I always thought that Stephen Hawking would outlive me. I broke into tears when I heard on Wednesday that he had not. He died at his home in Cambridge, England, at 76, after more than half a century of living with amyotrophic lateral sclerosis.
When a man is given three years to live at 21, and he dies 55 years later, it shouldn’t come as a shock. But though I’m 15 years younger than Stephen was, and he had been gravely ill for years, if you knew him you couldn’t help thinking that he would always be around, that his life force was inexhaustible, that he would always have another miracle to pull off.
The scientific community rightly makes much of one of his miracles, a discovery he made in 1974 of something now known as Hawking radiation: the phenomenon in which black holes — so named because nothing can escape them — actually allow radiation to get out.
In popular culture Stephen was another kind of miracle: a floating brain, a disembodied intellect that fit snugly into the stereotype of the genius scientist.
But to me Stephen was also the everyday miracle of an ordinary embodied human — albeit one who had to battle in heroic ways within the confines of his particular shell.
What you don’t often hear about Stephen is that he loved a good curry, but not if it was spicy. That he considered himself allergic to gluten, but that he wouldn’t notice when his caregivers occasionally let some slip through. That he ate bananas mashed with kiwi every day. That he had to eat all his food mashed or chopped, and had to be spoon-fed. And that he never let this embarrass him, even when he ate in the finest restaurants.
I began collaborating with Stephen in the early 2000s, not long after I had published my first book. He contacted me to ask if I’d consider working with him on a book — the first of two we would write together. Though I was also a physicist, and had had the good fortune to work alongside other geniuses of the field like Richard Feynman, I was no less awe-struck by the chance to get to know Stephen.
Soon we were collaborating, literally elbow-to-elbow, many hours each day, for days on end. We would talk and debate about physics, and about how best to write about it. But I was also helping to dab his face dry, adjust his glasses, carry him to the couch. And then we’d get back to arguing. With time, our intellectual connection was deepened by that physical intimacy, and we grew close.
Since Stephen couldn’t speak, he communicated through his computer. Composing a sentence was like playing a video game — the cursor would move on the screen, and he would have to capture the letter or word he wanted by pressing on a mouse with his thumb, or, in his later years, moving his cheek to activate a motion sensor in his glasses. When he was done, he would click an icon and his famous computer voice would read what he had typed out.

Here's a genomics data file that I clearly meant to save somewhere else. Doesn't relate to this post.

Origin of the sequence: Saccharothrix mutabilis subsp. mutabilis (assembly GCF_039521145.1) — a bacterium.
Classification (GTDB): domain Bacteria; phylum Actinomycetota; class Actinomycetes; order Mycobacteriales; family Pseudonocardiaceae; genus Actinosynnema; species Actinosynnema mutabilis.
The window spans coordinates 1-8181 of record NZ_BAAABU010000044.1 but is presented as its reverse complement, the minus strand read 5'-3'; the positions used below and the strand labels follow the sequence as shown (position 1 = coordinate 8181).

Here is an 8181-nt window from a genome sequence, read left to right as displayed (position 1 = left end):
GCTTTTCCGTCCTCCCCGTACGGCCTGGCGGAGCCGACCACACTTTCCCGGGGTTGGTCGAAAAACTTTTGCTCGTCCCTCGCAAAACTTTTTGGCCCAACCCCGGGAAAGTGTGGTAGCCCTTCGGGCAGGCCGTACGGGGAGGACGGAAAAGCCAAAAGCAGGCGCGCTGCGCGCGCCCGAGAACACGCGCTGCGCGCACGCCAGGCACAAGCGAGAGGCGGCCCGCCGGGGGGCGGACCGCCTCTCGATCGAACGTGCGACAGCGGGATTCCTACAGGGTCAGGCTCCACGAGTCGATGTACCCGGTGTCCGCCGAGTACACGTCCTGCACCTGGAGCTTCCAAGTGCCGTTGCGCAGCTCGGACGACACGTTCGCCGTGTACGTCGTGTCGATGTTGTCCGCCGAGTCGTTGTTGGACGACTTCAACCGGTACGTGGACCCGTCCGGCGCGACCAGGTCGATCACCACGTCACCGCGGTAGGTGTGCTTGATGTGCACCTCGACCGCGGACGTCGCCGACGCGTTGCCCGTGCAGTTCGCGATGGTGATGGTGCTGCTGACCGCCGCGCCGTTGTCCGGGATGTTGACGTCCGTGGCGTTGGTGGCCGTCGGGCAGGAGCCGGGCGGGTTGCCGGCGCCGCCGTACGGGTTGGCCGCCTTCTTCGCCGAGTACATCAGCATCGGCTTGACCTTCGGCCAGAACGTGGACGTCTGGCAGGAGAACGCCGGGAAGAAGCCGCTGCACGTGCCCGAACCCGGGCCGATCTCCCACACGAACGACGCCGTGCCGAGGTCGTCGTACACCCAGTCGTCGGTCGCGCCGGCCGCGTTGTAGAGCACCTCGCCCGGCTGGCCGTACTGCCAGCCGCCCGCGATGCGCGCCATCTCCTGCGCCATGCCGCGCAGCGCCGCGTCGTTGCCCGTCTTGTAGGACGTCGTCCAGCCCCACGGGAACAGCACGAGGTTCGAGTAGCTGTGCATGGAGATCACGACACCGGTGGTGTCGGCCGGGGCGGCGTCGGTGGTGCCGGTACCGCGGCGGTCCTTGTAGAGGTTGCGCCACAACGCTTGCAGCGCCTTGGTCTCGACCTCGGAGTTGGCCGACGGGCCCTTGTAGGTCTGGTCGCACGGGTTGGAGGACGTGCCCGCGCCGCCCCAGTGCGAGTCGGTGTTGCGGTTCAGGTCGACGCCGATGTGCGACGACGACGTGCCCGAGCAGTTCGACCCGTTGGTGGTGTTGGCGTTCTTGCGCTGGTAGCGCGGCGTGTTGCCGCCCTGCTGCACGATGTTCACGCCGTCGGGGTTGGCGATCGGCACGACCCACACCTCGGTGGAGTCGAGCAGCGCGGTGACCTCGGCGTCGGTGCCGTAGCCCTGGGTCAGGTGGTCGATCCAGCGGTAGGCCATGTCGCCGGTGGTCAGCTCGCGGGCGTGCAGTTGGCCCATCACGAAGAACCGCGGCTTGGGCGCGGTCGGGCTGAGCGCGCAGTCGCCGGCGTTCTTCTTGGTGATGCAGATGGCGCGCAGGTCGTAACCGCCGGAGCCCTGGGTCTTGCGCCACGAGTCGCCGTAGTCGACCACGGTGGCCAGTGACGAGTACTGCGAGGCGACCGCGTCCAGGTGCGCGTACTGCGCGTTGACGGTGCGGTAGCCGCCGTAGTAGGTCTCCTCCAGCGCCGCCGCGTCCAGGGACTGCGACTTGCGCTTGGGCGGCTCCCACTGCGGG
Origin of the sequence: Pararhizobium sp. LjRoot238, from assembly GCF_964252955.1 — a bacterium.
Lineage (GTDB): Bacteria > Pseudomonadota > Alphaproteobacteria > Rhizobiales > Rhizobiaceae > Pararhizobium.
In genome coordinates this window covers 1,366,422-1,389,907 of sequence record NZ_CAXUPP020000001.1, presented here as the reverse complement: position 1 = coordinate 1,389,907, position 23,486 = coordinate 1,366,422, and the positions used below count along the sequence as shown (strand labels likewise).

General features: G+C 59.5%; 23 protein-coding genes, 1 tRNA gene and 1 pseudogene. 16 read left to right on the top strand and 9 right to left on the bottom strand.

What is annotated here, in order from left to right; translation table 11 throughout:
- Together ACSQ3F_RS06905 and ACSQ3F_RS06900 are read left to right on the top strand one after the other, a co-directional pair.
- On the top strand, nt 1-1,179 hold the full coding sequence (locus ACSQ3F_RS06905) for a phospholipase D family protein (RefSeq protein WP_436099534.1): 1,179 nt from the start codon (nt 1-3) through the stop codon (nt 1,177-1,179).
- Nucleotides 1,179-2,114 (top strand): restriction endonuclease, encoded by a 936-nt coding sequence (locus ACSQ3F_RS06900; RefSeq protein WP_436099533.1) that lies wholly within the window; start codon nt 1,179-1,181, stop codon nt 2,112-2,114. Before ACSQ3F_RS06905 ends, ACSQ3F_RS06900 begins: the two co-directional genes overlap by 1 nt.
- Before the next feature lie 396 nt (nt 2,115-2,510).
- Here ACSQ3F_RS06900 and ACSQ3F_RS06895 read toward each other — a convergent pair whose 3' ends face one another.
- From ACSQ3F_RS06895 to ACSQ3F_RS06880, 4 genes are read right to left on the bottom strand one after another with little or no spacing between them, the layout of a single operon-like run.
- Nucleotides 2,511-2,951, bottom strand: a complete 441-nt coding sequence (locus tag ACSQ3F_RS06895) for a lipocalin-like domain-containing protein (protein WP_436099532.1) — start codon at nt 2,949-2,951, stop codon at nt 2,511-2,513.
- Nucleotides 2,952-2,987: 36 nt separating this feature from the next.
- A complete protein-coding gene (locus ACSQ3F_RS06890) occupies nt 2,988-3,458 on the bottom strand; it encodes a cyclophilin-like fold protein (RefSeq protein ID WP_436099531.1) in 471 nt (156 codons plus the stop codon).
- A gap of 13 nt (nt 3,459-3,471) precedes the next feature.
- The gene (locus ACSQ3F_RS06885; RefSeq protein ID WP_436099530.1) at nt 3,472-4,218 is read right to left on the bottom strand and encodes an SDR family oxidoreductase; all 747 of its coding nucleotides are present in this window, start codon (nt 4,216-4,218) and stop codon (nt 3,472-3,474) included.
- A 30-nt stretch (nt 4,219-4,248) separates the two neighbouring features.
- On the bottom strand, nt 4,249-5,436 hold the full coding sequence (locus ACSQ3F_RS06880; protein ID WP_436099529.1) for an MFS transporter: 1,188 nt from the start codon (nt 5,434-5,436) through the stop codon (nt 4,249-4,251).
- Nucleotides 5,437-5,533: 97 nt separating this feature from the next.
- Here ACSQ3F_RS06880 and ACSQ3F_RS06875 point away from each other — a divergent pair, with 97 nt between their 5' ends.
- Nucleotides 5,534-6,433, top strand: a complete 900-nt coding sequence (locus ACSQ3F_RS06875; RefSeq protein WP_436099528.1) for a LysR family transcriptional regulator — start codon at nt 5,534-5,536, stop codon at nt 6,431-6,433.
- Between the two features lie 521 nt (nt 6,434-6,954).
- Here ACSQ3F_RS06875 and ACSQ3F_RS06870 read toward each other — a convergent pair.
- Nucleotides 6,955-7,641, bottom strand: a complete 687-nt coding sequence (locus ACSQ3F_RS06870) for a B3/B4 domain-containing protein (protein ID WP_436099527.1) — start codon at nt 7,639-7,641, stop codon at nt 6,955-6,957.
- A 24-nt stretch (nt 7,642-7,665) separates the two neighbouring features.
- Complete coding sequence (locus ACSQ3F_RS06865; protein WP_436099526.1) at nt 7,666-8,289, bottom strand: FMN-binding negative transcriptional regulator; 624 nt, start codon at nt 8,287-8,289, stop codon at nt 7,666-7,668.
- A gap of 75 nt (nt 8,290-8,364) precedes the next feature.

Stephen could compose his sentences at a rate of only about six words a minute. At first I would sit impatiently, daydreaming on and off as I waited for him to finish his composition. But then one day I was looking over his shoulder at his computer screen, where the sentence he was constructing was visible, and I started thinking about his evolving reply. By the time he had completed it, I had had several minutes to ponder the ideas he was expressing.
This was a great help. It allowed me to more profoundly consider his remarks, and it enabled my own ideas, and my reactions to his, to percolate as they never could have in an ordinary conversation.
When I argued a point of physics with Stephen, I always lost. I would scribble equations on a pad or a whiteboard, trying to sway him, but when I was done, I would find that the answer was the one he had already worked out in his head.
He was no less certain in his ideas about how to write our books, though when we disagreed on those matters, there was no right or wrong answer, only preference. And so we might argue at length — on one occasion we did so for two hours — over a single sentence.
There was an important difference between us here. Making my arguments took little effort. To oppose my ideas, Stephen had to struggle to type every letter of every word. Yet it was I, not he, who ceded points out of exhaustion. Once, during a particularly heated discussion, I waited several minutes for him to respond, and then, when his response finally came, it was a joke. Even when contemplating the cosmic, he had a keen sense of the comic.
Stephen’s expertise was gravitation, the weakest of the four fundamental forces of the universe. Yet Stephen himself was a strong force. When, as a student, he started his work on black holes, most scientists thought it was a dead-end field. His doctors made a similar assessment regarding his prospects in life.
Proving people wrong turned out to be his strength — and his gift to all of us.
Leonard Mlodinow is a physicist and the author of the forthcoming book Elastic: Flexible Thinking in a Time of Change.